jojo
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« #5 : July 08, 2013, 06:34:59 PM »

I confess to being one of those small people (both me and my partner) who buys furniture at Ikea. It's cheap and it looks good, and being adults with grown children out of the house, it doesn't get any abuse.

I have to agree with Sofadoc, reupholstery is not making a comeback. The problem is that consumers cannot see what is under the foam and upholstery...they don't care about hardwood frame vs. particle board, etc.
The low hanging fruit is the good looking, affordable stuff.

But I'm starting to hear from my marine customers that it's getting cheaper to buy a set of back to back seats (just one example) rather than have them reupholstered.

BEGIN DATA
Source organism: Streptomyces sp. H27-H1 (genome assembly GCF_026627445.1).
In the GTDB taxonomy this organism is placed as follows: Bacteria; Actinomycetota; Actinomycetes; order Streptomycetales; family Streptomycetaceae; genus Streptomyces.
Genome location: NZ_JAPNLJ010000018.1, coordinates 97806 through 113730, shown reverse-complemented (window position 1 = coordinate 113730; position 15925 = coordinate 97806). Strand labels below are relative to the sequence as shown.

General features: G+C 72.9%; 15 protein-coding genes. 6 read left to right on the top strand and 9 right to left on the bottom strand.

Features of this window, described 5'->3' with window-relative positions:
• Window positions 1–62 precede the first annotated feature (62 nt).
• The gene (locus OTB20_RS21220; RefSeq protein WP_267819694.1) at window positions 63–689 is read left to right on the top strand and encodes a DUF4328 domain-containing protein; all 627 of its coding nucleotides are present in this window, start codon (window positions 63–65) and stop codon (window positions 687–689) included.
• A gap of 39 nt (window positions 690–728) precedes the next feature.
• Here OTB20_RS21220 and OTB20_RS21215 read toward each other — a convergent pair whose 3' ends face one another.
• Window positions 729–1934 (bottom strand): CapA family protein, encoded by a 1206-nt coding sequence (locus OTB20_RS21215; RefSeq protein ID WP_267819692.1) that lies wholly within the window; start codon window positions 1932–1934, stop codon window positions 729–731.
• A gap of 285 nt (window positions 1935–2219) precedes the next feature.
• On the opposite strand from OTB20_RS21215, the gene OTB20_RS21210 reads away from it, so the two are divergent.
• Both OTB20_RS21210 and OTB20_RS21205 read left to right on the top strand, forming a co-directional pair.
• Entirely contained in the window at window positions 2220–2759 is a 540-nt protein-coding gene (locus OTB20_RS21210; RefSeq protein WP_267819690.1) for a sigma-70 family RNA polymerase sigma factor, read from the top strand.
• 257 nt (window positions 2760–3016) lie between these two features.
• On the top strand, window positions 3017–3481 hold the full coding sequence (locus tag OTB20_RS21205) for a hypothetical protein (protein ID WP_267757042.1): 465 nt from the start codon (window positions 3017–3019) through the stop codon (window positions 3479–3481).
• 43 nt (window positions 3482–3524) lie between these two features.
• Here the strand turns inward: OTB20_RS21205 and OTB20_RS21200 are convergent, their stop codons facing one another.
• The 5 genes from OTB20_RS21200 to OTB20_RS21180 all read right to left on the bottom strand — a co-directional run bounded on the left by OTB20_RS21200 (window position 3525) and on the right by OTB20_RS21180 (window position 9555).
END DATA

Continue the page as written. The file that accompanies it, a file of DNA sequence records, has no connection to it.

I've been on ebay and have seen them selling for $600, but suspect that the very low quality vinyl they use will need to be replaced within a couple of years anyway.
scarab29
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« #6 : July 08, 2013, 08:44:23 PM »

Back to back , funny you mention this !! Had a guy call me from a marina asking me to fix a seat seam on his boat. Showed up with a back to back. Didn't like my price . Told him to buy the whole seat new . Just too much time involved.


duct tape is like the force . it has a light side , a dark side , and holds the universe together.
gene
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« #7 : July 09, 2013, 10:07:31 PM »

I would say 'no' also.

I think people do buy what they perceive as worth buying. And cheap furniture is what they perceive as worth buying. Furniture has become a part of the 'disposable' society we live in.

There are still folks who enjoy and can afford quality furniture, but I don't think they are growing in number.